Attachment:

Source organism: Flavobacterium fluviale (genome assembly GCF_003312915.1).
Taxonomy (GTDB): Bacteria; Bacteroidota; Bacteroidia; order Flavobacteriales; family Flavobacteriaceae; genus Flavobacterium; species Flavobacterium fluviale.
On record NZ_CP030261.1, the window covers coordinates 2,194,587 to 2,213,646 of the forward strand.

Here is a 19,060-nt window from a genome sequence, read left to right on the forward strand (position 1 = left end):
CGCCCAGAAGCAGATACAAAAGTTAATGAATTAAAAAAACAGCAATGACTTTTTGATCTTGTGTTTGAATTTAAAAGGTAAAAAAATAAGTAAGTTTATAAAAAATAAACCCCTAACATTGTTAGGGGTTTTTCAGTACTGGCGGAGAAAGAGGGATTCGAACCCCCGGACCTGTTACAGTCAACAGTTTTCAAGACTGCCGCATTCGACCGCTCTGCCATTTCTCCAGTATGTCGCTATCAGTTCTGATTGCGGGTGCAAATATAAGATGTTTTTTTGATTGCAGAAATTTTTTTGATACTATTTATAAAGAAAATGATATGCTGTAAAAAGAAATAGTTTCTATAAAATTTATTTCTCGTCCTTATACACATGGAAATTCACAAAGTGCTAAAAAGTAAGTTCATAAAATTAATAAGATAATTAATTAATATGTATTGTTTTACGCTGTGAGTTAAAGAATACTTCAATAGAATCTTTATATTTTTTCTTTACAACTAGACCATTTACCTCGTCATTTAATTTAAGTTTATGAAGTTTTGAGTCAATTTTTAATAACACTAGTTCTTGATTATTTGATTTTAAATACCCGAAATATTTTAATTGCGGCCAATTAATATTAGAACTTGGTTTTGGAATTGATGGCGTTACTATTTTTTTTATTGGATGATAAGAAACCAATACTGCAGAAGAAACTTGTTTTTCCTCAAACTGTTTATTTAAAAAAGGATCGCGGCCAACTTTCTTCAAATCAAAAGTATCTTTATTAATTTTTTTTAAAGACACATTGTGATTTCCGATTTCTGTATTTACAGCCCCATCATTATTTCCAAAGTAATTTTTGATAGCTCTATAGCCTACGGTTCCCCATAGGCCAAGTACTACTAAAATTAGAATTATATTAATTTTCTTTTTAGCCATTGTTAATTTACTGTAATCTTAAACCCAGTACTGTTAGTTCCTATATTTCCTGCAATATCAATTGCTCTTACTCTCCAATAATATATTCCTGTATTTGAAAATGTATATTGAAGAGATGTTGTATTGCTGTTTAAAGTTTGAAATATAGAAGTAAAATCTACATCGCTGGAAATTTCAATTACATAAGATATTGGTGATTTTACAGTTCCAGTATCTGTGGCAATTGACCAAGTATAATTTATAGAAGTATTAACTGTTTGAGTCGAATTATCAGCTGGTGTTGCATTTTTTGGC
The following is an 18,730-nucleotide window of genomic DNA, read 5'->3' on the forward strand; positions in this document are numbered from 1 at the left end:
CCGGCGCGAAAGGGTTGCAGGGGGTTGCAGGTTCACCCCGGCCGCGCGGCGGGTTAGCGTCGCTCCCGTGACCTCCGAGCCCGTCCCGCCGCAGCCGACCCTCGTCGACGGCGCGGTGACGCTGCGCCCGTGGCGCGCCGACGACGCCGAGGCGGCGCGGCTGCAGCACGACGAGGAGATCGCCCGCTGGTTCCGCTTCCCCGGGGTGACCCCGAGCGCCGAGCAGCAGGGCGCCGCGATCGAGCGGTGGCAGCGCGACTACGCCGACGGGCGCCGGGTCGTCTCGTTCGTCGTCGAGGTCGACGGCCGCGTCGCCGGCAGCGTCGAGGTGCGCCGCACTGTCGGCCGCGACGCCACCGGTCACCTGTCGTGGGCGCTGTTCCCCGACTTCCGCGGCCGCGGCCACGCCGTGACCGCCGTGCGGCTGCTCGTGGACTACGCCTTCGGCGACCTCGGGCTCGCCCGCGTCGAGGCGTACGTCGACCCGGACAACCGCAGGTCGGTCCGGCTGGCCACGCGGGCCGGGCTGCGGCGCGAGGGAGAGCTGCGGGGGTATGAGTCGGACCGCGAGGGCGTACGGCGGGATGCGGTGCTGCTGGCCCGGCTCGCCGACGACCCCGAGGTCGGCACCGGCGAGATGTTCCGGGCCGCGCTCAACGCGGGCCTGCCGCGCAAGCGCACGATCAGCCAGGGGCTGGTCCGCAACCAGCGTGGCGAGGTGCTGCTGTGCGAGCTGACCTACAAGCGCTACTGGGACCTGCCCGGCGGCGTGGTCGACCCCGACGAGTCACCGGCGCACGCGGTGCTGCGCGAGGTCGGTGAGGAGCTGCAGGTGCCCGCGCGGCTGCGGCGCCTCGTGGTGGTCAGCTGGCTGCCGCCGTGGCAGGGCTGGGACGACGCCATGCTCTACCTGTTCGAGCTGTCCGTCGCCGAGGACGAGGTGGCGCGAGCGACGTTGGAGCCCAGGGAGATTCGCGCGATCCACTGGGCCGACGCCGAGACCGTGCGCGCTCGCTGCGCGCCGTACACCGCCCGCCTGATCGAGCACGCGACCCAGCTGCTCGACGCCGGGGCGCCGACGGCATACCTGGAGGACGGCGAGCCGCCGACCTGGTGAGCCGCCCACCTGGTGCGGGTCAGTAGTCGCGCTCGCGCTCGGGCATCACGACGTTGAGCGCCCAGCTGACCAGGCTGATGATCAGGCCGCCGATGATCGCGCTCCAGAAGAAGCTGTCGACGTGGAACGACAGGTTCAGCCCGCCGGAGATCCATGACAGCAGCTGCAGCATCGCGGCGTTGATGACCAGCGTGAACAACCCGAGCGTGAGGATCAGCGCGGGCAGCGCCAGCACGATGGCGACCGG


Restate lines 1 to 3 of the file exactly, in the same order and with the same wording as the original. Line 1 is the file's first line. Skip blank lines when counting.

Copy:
Source organism: Flavobacterium fluviale (genome assembly GCF_003312915.1).
Taxonomy (GTDB): Bacteria; Bacteroidota; Bacteroidia; order Flavobacteriales; family Flavobacteriaceae; genus Flavobacterium; species Flavobacterium fluviale.
On record NZ_CP030261.1, the window covers coordinates 2,194,587 to 2,213,646 of the forward strand.